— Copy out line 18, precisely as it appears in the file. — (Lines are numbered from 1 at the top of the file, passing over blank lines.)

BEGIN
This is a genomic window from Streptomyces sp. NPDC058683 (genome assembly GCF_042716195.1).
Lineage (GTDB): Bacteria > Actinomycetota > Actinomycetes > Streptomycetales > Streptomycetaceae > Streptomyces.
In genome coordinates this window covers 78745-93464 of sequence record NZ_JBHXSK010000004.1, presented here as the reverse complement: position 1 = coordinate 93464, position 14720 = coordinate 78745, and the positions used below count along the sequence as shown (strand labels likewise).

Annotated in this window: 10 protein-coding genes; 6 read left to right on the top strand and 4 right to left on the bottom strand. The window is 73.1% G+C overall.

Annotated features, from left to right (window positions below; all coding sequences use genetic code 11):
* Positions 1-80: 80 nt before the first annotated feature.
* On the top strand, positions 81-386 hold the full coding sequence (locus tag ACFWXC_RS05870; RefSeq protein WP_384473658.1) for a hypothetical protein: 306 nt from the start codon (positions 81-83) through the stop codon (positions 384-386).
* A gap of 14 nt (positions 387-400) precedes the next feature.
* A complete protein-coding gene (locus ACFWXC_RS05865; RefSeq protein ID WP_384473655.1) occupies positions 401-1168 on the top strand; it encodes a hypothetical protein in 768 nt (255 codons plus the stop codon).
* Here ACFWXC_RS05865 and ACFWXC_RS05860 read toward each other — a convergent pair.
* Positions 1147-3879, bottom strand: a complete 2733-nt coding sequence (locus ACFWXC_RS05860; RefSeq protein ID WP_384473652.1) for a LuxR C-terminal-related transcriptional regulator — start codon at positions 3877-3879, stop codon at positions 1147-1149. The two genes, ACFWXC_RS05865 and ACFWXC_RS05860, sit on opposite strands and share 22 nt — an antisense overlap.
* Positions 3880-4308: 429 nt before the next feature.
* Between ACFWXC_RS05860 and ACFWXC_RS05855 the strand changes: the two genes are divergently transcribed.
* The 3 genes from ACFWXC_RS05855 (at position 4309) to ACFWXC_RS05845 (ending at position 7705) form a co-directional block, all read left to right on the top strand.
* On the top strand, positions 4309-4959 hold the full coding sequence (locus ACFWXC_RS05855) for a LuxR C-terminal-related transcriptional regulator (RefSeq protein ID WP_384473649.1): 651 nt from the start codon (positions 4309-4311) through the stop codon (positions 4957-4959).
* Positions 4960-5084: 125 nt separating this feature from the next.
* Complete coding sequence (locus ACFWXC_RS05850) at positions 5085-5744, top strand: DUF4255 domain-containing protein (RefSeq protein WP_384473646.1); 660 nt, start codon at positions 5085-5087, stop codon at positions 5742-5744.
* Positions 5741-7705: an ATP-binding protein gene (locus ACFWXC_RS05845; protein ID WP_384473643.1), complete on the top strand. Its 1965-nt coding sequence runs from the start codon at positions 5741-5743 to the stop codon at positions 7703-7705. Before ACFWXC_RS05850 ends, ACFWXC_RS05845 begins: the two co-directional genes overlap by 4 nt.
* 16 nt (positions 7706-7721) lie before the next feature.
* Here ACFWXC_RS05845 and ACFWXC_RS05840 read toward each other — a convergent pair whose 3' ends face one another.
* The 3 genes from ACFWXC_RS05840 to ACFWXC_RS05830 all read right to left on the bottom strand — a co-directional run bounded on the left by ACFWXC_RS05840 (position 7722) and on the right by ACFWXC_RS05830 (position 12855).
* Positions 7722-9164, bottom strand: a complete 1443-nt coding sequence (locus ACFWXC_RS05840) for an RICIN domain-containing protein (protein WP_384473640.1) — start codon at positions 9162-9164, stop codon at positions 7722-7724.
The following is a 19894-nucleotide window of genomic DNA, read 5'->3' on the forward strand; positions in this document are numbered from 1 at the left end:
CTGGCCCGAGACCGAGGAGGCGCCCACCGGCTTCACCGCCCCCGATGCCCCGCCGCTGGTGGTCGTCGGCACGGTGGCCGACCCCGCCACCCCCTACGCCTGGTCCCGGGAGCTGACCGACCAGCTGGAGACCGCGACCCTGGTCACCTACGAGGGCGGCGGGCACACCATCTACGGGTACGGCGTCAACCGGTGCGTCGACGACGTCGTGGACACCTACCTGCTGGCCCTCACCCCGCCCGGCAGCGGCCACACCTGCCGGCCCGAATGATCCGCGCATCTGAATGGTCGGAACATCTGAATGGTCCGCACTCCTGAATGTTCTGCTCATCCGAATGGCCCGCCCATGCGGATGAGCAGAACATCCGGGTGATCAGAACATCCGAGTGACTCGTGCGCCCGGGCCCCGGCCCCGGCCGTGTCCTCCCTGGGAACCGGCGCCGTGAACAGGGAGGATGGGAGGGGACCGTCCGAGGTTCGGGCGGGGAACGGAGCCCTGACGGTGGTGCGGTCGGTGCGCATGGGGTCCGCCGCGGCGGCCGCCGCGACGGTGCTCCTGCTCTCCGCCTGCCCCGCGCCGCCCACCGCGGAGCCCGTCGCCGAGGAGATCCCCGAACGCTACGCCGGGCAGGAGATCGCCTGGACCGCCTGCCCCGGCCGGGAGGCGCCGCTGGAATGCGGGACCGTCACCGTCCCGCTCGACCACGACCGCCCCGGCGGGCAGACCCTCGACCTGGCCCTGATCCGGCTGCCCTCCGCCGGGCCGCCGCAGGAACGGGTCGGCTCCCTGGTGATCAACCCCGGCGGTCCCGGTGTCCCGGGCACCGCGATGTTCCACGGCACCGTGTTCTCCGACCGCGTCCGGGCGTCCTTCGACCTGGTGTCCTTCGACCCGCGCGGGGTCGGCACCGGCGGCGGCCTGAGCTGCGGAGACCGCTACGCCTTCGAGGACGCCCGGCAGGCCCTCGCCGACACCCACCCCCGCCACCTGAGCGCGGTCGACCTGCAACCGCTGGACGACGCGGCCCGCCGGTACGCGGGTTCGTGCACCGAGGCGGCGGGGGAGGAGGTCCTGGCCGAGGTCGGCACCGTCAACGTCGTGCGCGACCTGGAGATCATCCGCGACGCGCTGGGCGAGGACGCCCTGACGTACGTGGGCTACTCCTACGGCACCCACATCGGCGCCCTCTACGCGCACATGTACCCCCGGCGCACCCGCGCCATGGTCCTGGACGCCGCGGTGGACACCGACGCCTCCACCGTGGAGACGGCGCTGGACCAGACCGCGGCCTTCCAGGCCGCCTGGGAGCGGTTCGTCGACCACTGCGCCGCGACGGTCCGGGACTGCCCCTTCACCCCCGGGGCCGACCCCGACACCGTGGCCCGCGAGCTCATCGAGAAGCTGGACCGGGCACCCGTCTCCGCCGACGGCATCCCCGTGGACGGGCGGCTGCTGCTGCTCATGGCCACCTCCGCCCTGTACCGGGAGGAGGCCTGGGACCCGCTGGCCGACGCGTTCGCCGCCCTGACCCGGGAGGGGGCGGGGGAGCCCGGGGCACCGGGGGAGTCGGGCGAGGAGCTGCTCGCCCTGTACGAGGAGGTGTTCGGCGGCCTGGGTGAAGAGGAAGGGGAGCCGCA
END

* Positions 5741-7705: an ATP-binding protein gene (locus ACFWXC_RS05845; protein ID WP_384473643.1), complete on the top strand. Its 1965-nt coding sequence runs from the start codon at positions 5741-5743 to the stop codon at positions 7703-7705. Before ACFWXC_RS05850 ends, ACFWXC_RS05845 begins: the two co-directional genes overlap by 4 nt.